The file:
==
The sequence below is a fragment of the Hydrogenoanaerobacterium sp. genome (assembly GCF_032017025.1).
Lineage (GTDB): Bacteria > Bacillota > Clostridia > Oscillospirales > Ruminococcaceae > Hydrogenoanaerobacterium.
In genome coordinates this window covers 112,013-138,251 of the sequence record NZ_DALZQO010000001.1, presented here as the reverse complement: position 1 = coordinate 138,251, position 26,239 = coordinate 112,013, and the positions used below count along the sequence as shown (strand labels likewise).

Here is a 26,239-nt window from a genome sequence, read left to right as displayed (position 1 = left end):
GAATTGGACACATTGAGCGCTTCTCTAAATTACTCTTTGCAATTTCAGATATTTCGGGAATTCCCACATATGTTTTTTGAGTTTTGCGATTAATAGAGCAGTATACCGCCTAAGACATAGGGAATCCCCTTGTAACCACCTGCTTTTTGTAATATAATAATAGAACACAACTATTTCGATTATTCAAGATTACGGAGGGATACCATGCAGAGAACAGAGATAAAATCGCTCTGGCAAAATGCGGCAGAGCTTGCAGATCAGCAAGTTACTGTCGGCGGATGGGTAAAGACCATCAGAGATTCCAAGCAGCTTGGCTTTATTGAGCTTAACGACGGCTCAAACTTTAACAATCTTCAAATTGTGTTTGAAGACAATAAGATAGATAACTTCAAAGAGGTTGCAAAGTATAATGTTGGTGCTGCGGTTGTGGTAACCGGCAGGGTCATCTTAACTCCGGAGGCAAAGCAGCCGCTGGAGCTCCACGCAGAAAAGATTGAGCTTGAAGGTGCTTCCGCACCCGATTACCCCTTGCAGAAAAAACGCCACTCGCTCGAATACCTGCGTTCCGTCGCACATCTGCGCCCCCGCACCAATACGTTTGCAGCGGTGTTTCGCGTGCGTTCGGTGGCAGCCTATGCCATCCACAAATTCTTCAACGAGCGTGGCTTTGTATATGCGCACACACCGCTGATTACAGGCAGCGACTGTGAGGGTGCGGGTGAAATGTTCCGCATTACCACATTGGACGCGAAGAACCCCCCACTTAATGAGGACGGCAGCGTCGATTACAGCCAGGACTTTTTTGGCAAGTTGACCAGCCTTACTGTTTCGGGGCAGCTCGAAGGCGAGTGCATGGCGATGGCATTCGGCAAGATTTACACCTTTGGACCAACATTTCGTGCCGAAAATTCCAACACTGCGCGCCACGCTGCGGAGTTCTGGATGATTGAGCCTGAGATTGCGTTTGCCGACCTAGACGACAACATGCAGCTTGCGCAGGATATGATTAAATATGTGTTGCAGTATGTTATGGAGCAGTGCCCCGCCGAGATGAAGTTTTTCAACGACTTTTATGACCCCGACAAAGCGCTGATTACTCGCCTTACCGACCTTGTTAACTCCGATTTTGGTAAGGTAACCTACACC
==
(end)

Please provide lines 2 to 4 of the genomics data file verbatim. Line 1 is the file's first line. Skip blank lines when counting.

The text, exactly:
Lineage (GTDB): Bacteria > Bacillota > Clostridia > Oscillospirales > Ruminococcaceae > Hydrogenoanaerobacterium.
In genome coordinates this window covers 112,013-138,251 of the sequence record NZ_DALZQO010000001.1, presented here as the reverse complement: position 1 = coordinate 138,251, position 26,239 = coordinate 112,013, and the positions used below count along the sequence as shown (strand labels likewise).

Here is a 26,239-nt window from a genome sequence, read left to right as displayed (position 1 = left end):